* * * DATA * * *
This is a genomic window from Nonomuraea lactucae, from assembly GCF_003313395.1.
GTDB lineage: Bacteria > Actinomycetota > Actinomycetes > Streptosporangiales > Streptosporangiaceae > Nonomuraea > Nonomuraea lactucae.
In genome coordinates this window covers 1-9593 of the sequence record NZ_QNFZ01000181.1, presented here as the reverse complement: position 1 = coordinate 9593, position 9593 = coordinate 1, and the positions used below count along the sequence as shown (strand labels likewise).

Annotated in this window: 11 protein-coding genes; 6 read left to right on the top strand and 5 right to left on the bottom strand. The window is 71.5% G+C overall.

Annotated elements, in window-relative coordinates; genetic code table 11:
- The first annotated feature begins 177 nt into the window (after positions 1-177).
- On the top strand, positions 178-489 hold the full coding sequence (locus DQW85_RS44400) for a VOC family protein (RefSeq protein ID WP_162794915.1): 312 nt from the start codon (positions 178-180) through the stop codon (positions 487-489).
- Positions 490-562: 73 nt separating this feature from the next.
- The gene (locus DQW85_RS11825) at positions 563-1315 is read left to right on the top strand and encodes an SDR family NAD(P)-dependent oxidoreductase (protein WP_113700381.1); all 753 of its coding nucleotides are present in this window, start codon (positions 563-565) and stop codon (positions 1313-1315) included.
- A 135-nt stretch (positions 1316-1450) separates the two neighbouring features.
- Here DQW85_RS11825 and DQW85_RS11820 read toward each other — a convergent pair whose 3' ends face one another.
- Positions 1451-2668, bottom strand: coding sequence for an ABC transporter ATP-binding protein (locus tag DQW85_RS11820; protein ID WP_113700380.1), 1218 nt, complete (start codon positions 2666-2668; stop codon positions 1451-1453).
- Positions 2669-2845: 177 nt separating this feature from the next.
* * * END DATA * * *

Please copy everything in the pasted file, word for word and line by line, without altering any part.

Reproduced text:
This is a genomic window from Nonomuraea lactucae, from assembly GCF_003313395.1.
GTDB lineage: Bacteria > Actinomycetota > Actinomycetes > Streptosporangiales > Streptosporangiaceae > Nonomuraea > Nonomuraea lactucae.
In genome coordinates this window covers 1-9593 of the sequence record NZ_QNFZ01000181.1, presented here as the reverse complement: position 1 = coordinate 9593, position 9593 = coordinate 1, and the positions used below count along the sequence as shown (strand labels likewise).

Annotated in this window: 11 protein-coding genes; 6 read left to right on the top strand and 5 right to left on the bottom strand. The window is 71.5% G+C overall.

Annotated elements, in window-relative coordinates; genetic code table 11:
- The first annotated feature begins 177 nt into the window (after positions 1-177).
- On the top strand, positions 178-489 hold the full coding sequence (locus DQW85_RS44400) for a VOC family protein (RefSeq protein ID WP_162794915.1): 312 nt from the start codon (positions 178-180) through the stop codon (positions 487-489).
- Positions 490-562: 73 nt separating this feature from the next.
- The gene (locus DQW85_RS11825) at positions 563-1315 is read left to right on the top strand and encodes an SDR family NAD(P)-dependent oxidoreductase (protein WP_113700381.1); all 753 of its coding nucleotides are present in this window, start codon (positions 563-565) and stop codon (positions 1313-1315) included.
- A 135-nt stretch (positions 1316-1450) separates the two neighbouring features.
- Here DQW85_RS11825 and DQW85_RS11820 read toward each other — a convergent pair whose 3' ends face one another.
- Positions 1451-2668, bottom strand: coding sequence for an ABC transporter ATP-binding protein (locus tag DQW85_RS11820; protein ID WP_113700380.1), 1218 nt, complete (start codon positions 2666-2668; stop codon positions 1451-1453).
- Positions 2669-2845: 177 nt separating this feature from the next.